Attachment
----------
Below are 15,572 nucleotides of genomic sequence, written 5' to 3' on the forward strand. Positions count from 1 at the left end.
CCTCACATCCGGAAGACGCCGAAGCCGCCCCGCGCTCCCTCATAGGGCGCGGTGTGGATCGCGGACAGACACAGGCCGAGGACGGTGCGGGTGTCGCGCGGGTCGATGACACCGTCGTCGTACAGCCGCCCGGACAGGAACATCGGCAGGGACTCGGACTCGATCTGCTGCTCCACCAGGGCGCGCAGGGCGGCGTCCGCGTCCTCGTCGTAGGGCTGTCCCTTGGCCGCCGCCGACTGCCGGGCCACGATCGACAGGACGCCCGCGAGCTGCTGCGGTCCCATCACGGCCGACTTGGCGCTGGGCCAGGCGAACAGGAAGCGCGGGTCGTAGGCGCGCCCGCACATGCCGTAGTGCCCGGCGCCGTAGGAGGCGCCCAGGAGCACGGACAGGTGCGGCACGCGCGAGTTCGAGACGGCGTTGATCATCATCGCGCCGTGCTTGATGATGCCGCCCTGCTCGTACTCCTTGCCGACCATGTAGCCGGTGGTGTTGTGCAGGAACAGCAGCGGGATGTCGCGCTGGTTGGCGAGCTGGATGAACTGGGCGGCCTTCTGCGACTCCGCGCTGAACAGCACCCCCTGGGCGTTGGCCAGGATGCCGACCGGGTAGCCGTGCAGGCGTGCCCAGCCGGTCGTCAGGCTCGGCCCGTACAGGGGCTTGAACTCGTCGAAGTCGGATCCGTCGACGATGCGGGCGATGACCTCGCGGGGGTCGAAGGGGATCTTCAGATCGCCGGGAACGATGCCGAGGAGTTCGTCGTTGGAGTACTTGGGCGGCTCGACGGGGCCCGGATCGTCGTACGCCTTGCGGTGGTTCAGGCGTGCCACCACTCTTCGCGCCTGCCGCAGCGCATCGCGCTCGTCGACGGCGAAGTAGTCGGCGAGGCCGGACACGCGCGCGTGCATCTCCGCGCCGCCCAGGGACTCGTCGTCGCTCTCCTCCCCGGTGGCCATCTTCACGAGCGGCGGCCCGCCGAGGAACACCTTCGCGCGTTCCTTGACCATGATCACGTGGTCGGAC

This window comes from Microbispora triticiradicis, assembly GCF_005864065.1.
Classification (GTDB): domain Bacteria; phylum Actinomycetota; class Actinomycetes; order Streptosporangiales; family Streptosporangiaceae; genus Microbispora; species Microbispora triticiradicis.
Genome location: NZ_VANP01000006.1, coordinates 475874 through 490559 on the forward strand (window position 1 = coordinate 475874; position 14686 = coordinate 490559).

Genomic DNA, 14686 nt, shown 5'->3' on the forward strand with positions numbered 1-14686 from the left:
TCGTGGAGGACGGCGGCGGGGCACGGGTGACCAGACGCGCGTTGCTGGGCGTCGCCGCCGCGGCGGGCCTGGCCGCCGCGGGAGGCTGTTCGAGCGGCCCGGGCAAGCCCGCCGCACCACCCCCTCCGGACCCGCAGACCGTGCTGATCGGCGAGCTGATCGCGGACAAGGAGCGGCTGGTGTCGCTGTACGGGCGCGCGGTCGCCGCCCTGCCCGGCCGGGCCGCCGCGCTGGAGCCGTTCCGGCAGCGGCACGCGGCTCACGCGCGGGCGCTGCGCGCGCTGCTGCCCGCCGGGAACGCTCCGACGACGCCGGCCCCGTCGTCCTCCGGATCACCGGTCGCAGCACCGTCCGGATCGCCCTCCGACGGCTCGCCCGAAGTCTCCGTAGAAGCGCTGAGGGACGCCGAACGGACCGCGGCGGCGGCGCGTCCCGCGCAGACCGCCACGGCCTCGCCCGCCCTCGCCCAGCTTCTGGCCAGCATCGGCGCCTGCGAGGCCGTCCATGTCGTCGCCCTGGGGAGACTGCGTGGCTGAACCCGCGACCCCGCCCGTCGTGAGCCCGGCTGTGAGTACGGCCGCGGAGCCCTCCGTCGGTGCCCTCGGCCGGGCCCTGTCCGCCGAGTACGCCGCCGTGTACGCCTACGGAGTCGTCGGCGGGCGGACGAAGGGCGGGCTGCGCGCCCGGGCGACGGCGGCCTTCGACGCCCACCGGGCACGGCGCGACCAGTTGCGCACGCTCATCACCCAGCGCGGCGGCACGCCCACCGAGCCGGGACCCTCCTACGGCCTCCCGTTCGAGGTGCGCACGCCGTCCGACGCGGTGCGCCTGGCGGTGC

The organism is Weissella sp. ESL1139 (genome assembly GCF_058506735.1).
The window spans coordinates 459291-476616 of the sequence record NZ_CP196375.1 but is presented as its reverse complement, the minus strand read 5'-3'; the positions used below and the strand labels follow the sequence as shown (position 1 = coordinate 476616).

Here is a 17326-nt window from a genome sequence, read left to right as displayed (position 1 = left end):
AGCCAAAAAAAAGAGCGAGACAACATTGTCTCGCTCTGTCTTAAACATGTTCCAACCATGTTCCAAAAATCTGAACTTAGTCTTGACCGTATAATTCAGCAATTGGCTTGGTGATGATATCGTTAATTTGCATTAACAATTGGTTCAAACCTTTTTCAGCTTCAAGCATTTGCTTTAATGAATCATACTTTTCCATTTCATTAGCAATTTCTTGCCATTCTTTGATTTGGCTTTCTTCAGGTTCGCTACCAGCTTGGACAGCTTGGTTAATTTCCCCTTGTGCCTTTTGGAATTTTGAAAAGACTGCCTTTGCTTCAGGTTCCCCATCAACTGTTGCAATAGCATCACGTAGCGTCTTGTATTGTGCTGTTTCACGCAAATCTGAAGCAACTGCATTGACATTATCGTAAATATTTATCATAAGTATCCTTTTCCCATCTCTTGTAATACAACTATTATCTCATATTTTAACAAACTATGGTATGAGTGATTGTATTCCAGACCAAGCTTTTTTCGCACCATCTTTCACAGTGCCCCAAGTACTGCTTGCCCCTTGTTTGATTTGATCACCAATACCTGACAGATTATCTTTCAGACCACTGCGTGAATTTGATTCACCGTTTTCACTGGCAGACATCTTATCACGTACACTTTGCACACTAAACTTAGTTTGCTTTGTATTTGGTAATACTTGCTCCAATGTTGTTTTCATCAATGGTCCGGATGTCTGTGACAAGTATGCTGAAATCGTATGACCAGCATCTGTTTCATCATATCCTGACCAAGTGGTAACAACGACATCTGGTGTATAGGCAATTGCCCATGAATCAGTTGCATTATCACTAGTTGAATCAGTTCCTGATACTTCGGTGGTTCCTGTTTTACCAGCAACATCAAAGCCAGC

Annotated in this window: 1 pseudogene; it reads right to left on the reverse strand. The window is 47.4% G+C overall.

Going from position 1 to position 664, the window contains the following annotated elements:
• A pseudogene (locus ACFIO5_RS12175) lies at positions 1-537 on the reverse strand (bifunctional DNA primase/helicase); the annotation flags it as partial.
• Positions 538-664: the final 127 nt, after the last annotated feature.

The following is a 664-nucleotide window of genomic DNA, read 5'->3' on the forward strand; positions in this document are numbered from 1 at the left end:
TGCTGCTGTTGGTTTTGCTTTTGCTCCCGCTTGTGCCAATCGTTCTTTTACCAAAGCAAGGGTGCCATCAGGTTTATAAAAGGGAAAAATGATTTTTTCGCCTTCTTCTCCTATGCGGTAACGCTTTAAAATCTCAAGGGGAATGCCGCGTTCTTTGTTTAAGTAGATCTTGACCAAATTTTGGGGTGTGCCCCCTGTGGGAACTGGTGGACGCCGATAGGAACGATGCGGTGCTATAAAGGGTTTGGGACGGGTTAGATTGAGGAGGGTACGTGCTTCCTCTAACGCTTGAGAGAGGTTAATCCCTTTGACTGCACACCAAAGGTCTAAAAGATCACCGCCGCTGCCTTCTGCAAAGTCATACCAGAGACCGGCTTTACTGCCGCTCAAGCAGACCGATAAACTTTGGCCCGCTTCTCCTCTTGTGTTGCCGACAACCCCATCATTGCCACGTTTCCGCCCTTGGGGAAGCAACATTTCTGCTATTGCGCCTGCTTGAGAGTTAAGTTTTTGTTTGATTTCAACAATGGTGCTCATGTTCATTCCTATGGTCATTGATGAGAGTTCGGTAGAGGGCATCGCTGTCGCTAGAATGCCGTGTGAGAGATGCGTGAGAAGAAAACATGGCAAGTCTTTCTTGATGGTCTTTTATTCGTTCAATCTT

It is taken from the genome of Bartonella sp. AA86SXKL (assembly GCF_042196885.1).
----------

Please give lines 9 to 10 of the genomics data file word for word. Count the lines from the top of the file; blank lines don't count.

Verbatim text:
The window spans coordinates 459291-476616 of the sequence record NZ_CP196375.1 but is presented as its reverse complement, the minus strand read 5'-3'; the positions used below and the strand labels follow the sequence as shown (position 1 = coordinate 476616).

Here is a 17326-nt window from a genome sequence, read left to right as displayed (position 1 = left end):